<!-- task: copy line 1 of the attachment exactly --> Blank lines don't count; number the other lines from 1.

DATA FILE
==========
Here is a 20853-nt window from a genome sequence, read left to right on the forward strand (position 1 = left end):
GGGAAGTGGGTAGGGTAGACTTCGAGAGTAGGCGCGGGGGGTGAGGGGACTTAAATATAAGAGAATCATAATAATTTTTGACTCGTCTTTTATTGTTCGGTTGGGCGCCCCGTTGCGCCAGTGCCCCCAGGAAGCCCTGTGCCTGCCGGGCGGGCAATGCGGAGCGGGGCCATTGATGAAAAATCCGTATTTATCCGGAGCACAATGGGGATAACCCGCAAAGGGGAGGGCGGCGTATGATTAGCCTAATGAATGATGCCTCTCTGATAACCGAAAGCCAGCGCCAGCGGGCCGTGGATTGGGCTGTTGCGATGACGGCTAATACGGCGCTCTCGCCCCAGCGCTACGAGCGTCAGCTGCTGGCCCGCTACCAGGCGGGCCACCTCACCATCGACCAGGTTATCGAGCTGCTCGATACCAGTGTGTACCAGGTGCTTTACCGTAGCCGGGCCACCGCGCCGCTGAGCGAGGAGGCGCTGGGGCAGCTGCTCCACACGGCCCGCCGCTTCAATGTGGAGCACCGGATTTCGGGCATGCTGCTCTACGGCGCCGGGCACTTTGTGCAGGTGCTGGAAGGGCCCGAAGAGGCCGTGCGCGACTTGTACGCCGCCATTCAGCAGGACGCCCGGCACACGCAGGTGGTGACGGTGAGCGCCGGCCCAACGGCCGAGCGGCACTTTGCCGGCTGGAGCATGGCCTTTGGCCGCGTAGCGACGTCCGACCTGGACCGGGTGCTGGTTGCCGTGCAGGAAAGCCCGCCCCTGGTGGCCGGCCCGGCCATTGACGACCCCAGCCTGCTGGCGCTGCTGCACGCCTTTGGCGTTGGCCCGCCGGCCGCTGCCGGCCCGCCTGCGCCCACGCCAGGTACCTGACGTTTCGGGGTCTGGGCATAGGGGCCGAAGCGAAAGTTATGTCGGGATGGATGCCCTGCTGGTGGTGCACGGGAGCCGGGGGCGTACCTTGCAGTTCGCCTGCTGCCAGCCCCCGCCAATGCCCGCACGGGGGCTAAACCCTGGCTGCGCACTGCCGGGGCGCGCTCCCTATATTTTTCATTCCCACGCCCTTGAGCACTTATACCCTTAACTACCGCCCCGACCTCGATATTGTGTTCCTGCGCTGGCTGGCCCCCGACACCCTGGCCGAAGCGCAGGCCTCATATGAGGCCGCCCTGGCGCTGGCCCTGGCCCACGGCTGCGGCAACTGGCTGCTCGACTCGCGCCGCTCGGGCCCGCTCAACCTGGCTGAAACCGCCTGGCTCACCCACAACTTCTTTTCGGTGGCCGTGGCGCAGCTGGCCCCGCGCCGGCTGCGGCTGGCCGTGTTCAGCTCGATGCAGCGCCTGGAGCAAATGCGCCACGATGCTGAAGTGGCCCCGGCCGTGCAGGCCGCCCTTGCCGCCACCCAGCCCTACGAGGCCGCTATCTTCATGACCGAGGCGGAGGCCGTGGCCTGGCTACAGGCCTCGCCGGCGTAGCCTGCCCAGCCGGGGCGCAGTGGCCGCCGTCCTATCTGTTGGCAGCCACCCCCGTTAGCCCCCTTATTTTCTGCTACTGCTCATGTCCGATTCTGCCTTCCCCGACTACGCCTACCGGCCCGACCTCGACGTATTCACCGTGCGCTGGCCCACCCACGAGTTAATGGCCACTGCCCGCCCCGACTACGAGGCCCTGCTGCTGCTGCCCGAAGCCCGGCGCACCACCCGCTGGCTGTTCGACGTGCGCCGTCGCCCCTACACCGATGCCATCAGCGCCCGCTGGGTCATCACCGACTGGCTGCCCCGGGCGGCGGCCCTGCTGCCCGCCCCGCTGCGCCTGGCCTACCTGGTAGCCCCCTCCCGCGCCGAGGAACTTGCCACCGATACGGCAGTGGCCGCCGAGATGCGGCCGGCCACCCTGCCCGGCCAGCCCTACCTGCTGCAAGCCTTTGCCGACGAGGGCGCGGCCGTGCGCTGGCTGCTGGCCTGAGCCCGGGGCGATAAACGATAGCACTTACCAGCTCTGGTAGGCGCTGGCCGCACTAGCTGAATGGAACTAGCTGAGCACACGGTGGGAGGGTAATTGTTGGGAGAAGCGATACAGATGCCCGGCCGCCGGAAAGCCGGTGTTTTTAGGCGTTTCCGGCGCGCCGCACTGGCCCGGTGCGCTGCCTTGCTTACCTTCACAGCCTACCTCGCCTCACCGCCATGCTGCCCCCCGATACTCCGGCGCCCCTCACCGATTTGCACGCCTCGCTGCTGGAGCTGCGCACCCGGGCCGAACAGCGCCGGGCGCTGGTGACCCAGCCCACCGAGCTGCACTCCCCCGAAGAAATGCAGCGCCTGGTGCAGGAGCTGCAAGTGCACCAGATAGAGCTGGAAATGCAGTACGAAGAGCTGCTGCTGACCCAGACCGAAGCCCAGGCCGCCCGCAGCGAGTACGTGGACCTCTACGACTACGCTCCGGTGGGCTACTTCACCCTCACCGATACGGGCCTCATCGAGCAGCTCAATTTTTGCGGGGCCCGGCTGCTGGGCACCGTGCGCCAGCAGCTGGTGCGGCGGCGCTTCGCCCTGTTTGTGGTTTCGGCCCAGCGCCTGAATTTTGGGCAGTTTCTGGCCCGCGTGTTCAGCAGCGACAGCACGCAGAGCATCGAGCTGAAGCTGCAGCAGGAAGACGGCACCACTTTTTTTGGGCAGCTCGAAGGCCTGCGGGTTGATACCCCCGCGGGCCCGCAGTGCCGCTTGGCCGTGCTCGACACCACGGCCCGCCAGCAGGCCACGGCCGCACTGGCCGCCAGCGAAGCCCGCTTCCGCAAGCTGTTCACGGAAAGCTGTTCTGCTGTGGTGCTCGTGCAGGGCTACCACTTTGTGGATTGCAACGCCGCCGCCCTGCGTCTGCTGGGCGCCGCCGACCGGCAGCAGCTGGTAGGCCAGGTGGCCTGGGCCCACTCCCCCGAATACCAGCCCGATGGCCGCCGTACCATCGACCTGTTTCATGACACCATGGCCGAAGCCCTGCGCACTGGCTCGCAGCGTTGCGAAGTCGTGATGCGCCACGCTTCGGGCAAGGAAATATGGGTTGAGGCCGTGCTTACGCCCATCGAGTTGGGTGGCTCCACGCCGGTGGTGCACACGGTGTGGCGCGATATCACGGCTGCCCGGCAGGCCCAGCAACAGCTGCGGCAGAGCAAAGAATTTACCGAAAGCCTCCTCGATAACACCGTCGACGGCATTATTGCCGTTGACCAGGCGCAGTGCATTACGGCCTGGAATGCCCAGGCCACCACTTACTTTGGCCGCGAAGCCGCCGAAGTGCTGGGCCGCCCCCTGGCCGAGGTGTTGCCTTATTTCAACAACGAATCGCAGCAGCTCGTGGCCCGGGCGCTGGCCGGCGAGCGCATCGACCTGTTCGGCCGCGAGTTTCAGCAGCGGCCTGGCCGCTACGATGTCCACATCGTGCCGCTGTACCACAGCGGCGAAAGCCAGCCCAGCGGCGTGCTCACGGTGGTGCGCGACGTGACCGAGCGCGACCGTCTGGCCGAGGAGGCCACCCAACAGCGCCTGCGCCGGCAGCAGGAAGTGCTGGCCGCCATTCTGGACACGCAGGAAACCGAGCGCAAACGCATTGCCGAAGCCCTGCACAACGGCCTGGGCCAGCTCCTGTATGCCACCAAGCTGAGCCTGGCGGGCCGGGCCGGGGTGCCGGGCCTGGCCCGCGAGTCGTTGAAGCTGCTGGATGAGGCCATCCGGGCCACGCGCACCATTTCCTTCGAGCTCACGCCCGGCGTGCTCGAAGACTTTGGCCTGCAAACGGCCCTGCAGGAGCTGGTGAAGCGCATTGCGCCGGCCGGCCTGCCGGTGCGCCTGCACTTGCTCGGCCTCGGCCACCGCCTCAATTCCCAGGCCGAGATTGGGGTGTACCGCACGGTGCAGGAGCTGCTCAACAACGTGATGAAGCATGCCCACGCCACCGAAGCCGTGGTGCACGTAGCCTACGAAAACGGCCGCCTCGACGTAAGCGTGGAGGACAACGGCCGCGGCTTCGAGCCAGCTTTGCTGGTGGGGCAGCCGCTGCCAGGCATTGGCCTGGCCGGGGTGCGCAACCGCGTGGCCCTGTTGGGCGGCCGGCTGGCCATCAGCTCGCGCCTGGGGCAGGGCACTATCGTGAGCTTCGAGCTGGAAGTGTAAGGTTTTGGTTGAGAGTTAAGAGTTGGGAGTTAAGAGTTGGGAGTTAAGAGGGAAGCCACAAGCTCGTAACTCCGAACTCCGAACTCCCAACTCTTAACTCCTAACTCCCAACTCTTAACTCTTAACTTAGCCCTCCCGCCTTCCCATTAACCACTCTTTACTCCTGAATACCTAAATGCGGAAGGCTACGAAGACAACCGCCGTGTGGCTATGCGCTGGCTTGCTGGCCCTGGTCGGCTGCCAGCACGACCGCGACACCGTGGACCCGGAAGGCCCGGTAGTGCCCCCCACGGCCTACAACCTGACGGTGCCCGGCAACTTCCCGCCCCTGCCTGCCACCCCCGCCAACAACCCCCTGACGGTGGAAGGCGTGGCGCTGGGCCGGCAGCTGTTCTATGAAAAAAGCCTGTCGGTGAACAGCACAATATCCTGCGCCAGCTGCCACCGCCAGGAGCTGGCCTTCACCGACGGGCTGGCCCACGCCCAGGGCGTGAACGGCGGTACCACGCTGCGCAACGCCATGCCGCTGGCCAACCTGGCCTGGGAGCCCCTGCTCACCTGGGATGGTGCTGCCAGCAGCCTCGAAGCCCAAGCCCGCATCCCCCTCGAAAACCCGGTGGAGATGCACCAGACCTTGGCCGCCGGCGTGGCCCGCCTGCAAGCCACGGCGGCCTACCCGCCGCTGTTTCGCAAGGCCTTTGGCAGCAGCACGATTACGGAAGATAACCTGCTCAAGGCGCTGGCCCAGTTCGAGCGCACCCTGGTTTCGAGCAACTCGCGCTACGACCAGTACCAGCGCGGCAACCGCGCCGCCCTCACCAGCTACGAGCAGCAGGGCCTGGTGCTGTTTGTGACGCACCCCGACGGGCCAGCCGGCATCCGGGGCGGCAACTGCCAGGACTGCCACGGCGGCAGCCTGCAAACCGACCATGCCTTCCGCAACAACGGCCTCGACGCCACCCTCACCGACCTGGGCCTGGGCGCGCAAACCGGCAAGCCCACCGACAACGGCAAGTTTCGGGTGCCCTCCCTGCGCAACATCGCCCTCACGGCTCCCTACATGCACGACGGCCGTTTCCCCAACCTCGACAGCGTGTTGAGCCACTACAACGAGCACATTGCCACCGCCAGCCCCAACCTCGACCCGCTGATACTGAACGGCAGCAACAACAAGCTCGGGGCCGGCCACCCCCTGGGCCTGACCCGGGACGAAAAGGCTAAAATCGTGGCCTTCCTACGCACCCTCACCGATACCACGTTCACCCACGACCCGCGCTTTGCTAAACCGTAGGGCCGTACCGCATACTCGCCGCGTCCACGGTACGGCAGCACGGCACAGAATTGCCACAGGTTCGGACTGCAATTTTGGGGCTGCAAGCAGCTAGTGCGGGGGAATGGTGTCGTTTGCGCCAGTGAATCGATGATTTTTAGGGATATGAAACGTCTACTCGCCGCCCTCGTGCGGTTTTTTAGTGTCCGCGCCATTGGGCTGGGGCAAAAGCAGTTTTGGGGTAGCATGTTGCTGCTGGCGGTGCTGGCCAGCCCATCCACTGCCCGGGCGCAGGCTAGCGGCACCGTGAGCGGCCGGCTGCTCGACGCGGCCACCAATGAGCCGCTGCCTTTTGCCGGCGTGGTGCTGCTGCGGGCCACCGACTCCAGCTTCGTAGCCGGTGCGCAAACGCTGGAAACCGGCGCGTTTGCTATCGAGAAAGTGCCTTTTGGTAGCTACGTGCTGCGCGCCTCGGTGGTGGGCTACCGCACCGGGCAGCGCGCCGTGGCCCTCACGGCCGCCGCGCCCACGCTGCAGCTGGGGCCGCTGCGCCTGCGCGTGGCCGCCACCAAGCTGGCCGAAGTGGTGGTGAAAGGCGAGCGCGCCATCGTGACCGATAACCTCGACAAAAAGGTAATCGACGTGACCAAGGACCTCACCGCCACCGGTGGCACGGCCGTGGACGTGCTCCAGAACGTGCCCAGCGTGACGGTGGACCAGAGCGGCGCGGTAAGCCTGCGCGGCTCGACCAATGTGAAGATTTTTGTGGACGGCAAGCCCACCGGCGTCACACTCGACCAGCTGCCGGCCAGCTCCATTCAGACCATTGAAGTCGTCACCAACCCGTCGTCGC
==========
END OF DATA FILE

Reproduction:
Here is a 20853-nt window from a genome sequence, read left to right on the forward strand (position 1 = left end):